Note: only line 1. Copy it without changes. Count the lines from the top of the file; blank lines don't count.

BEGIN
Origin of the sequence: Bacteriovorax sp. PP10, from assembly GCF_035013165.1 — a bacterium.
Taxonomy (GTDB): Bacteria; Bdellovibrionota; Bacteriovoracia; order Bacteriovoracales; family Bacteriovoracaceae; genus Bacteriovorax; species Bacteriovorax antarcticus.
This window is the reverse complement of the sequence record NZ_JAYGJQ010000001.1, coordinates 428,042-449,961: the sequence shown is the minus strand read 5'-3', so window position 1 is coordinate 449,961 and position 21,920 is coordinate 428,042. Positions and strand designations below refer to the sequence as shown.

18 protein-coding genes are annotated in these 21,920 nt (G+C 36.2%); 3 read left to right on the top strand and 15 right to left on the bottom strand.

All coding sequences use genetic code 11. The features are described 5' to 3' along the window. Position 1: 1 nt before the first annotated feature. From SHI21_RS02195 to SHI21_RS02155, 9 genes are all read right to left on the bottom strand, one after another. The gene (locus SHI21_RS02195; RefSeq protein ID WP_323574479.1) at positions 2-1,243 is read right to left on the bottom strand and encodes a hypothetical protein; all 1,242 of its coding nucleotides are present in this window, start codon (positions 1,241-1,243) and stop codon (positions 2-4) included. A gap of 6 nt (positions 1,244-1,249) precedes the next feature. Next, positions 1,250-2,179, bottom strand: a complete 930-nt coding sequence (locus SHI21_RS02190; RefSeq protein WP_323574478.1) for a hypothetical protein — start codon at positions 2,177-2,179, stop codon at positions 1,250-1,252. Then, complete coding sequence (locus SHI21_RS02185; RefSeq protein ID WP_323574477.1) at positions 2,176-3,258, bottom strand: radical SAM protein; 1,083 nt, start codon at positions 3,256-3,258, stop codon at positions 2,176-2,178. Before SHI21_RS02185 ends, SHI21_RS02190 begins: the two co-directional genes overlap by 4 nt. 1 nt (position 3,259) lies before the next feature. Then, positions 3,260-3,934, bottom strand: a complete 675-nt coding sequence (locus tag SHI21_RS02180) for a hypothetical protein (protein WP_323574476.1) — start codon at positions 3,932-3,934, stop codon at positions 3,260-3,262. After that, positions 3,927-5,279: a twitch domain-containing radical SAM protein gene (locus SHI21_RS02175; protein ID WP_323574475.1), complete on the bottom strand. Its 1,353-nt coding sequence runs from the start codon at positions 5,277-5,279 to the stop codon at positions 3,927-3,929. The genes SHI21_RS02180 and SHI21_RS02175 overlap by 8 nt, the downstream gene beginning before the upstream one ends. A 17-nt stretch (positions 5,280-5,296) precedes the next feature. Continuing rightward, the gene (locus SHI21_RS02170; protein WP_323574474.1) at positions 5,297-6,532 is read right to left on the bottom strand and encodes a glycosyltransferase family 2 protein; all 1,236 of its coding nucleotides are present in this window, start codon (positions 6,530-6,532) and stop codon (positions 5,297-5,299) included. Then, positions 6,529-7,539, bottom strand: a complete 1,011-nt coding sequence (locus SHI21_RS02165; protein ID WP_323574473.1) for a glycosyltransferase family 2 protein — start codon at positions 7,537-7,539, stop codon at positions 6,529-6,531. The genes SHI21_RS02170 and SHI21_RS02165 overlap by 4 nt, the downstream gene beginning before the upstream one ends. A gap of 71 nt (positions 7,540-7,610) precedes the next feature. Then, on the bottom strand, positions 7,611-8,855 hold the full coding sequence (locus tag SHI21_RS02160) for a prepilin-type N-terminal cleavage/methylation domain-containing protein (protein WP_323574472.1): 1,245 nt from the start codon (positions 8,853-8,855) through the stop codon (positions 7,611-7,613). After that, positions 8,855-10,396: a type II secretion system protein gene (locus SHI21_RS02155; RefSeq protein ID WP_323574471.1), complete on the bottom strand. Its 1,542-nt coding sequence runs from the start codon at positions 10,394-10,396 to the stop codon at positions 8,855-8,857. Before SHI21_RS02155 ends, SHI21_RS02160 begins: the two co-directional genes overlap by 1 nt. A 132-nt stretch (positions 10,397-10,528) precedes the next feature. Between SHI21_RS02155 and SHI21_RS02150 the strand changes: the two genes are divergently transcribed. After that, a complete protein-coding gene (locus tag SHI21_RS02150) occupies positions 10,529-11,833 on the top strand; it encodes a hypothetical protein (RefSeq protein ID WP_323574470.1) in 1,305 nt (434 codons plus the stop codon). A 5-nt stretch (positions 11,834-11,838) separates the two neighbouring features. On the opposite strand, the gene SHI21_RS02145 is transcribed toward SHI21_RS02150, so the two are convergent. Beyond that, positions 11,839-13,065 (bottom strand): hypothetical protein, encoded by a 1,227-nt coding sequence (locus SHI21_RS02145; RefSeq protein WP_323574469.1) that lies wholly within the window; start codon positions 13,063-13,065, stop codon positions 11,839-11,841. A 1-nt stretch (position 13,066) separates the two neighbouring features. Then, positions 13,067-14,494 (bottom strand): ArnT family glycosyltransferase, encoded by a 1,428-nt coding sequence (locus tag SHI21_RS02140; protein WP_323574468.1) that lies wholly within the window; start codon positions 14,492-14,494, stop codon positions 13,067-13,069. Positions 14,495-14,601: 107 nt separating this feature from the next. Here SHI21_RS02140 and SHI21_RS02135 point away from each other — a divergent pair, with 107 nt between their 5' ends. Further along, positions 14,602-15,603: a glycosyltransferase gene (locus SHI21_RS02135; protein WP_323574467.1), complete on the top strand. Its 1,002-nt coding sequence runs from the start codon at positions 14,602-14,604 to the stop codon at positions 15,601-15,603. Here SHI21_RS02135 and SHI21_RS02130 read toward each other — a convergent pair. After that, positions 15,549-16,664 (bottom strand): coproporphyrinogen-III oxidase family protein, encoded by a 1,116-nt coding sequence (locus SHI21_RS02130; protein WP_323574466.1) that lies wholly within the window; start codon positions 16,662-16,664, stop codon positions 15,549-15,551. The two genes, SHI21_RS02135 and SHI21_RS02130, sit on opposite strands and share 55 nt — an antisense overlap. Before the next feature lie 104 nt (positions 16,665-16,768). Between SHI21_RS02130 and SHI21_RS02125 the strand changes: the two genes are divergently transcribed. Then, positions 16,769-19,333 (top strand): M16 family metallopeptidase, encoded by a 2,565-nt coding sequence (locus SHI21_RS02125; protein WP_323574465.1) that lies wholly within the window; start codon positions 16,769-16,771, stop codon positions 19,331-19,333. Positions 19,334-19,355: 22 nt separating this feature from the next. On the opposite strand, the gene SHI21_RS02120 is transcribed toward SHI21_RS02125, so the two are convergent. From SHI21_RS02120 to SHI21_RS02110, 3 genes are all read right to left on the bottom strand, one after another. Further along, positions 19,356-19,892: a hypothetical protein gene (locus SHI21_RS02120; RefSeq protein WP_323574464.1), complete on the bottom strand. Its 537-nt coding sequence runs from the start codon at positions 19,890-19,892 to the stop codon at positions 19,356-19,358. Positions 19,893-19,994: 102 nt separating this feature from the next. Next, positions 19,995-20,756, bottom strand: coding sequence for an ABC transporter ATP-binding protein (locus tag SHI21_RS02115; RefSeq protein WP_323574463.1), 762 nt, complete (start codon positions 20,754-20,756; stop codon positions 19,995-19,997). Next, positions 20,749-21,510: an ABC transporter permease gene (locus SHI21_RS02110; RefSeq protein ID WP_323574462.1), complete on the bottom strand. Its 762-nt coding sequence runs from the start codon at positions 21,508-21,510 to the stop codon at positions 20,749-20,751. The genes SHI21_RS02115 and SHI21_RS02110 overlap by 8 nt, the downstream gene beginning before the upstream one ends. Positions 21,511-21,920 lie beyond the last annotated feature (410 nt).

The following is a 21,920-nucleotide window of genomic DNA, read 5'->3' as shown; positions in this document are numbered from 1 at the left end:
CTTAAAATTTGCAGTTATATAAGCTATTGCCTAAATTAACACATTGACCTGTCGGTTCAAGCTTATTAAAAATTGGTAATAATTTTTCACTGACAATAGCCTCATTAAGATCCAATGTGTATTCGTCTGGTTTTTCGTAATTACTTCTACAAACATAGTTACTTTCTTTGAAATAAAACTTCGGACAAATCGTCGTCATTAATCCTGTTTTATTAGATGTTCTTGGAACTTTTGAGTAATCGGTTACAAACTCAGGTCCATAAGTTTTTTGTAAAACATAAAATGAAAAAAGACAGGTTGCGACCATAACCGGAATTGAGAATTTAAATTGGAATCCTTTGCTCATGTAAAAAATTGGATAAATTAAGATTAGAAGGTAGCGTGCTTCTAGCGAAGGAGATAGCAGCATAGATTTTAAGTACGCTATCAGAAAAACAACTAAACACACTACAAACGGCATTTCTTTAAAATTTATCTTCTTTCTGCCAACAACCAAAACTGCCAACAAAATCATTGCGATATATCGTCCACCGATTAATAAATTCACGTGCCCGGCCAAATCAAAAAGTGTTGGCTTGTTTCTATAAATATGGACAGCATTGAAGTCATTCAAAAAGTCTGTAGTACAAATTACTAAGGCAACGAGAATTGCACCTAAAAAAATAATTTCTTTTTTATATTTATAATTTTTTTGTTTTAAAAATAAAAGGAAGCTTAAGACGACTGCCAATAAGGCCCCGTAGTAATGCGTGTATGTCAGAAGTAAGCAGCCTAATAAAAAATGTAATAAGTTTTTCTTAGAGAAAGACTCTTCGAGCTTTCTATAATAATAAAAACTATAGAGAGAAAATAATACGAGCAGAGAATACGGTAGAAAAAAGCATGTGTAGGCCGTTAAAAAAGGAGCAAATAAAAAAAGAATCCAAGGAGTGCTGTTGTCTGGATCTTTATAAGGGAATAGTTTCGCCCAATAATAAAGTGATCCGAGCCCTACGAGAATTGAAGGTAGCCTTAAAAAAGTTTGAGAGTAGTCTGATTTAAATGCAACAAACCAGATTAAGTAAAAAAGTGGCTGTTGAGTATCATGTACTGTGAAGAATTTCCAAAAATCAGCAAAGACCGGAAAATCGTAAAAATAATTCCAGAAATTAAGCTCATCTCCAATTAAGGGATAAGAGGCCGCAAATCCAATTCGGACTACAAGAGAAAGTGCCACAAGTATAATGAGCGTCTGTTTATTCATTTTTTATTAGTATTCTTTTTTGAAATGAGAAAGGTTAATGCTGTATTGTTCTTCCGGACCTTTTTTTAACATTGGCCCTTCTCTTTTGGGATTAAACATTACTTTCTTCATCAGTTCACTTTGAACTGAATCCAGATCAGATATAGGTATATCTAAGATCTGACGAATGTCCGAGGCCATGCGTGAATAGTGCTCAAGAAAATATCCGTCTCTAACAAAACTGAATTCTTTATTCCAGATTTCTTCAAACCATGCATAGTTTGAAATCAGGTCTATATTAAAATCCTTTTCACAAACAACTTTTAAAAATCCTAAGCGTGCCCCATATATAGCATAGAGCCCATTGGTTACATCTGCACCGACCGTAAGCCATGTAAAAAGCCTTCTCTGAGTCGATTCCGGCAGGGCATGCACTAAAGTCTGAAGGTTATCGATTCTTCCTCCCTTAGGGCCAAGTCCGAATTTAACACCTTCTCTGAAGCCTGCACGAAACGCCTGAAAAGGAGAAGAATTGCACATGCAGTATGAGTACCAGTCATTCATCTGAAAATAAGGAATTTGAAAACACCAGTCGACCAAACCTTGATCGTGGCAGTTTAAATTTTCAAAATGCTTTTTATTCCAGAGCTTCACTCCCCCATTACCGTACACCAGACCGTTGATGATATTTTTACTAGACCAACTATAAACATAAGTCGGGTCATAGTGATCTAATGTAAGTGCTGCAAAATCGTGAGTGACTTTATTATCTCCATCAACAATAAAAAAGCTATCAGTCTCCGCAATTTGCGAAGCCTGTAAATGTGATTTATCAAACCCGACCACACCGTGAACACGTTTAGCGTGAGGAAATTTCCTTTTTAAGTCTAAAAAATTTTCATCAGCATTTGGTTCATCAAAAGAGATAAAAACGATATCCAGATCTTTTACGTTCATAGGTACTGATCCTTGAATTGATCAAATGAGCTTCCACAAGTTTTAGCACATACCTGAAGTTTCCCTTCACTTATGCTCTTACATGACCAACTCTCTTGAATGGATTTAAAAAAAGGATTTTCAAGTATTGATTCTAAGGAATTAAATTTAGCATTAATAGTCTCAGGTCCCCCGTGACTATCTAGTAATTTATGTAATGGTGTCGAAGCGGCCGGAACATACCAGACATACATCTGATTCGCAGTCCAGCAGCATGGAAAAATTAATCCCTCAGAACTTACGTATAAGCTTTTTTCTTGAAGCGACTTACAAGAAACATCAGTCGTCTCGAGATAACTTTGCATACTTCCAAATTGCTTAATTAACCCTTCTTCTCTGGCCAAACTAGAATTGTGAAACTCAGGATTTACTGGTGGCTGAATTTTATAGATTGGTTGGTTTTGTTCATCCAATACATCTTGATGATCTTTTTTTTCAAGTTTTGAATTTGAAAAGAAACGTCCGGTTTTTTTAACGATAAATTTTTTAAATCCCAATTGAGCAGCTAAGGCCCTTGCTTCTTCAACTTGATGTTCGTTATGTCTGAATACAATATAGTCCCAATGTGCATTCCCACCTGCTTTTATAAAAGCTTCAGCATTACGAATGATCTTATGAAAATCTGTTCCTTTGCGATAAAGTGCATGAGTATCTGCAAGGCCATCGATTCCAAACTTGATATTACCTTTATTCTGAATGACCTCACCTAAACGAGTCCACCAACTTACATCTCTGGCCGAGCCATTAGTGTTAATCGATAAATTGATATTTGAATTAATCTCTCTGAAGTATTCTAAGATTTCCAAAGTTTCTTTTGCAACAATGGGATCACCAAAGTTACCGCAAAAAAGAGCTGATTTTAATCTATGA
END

Origin of the sequence: Bacteriovorax sp. PP10, from assembly GCF_035013165.1 — a bacterium.